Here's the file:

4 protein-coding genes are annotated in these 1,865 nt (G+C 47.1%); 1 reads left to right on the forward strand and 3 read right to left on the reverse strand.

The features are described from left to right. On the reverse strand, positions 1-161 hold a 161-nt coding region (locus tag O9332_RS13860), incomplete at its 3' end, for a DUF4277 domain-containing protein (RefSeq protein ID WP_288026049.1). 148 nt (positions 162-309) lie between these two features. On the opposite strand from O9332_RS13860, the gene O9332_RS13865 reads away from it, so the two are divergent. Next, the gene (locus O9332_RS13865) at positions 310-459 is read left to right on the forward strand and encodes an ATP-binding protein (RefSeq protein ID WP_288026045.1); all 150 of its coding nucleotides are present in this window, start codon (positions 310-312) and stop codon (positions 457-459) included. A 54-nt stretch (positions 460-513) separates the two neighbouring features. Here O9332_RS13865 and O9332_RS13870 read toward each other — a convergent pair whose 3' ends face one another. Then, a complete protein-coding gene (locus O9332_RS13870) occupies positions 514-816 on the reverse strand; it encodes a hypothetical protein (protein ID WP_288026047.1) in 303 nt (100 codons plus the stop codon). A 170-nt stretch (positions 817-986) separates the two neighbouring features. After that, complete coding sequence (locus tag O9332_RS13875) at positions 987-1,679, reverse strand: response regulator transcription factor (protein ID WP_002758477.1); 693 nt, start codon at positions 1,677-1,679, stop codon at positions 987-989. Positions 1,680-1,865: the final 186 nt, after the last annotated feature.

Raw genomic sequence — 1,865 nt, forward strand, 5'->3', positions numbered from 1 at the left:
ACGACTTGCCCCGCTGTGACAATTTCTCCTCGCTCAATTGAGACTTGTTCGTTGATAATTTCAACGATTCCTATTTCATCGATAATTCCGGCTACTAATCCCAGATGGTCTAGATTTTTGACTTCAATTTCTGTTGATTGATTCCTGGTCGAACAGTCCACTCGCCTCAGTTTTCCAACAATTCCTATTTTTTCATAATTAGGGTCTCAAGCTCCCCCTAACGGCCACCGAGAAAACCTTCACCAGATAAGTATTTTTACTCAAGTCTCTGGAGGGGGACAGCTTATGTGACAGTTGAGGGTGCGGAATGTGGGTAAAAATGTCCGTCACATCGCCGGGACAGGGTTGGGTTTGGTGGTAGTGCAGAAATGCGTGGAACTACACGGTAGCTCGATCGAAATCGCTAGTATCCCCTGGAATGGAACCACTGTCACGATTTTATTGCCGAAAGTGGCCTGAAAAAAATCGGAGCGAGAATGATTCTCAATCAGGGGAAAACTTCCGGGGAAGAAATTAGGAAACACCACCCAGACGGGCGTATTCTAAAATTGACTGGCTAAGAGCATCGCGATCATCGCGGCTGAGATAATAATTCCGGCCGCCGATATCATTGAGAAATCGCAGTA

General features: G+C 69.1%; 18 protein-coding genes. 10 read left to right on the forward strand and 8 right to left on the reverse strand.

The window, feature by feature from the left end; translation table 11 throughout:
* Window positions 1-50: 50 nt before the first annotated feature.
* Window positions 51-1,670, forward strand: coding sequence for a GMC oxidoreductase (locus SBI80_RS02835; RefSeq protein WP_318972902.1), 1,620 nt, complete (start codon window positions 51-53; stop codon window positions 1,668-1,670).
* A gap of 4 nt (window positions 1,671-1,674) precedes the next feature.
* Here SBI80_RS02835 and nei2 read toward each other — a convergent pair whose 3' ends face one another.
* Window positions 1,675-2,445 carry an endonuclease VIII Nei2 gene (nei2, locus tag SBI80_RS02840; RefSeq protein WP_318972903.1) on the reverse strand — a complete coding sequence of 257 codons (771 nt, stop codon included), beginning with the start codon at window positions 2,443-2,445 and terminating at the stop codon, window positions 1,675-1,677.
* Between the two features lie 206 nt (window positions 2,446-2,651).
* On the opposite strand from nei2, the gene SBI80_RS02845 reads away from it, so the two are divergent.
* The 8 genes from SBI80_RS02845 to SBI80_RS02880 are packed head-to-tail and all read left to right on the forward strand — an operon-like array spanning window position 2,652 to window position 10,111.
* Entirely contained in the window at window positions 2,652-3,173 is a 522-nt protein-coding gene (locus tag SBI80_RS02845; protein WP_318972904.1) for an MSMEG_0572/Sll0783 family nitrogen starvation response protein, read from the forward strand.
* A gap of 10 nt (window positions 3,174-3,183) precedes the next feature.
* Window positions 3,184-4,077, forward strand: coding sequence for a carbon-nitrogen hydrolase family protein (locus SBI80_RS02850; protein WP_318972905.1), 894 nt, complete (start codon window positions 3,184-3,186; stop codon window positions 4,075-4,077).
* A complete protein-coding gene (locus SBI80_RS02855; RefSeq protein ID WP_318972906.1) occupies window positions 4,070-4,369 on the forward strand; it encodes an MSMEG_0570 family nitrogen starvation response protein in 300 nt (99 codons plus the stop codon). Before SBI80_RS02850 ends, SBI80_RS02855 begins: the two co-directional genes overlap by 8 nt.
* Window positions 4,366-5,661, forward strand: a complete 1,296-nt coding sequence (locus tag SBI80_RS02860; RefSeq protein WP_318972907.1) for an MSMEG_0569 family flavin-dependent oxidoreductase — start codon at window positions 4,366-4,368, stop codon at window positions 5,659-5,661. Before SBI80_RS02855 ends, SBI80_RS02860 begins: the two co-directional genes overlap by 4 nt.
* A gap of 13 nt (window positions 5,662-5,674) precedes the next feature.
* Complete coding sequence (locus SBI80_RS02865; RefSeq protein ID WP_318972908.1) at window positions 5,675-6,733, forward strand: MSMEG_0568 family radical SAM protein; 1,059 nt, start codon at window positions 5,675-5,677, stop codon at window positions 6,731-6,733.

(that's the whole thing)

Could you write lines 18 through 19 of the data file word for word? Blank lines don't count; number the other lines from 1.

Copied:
* A complete protein-coding gene (locus SBI80_RS02855; RefSeq protein ID WP_318972906.1) occupies window positions 4,070-4,369 on the forward strand; it encodes an MSMEG_0570 family nitrogen starvation response protein in 300 nt (99 codons plus the stop codon). Before SBI80_RS02850 ends, SBI80_RS02855 begins: the two co-directional genes overlap by 8 nt.
* Window positions 4,366-5,661, forward strand: a complete 1,296-nt coding sequence (locus tag SBI80_RS02860; RefSeq protein WP_318972907.1) for an MSMEG_0569 family flavin-dependent oxidoreductase — start codon at window positions 4,366-4,368, stop codon at window positions 5,659-5,661. Before SBI80_RS02855 ends, SBI80_RS02860 begins: the two co-directional genes overlap by 4 nt.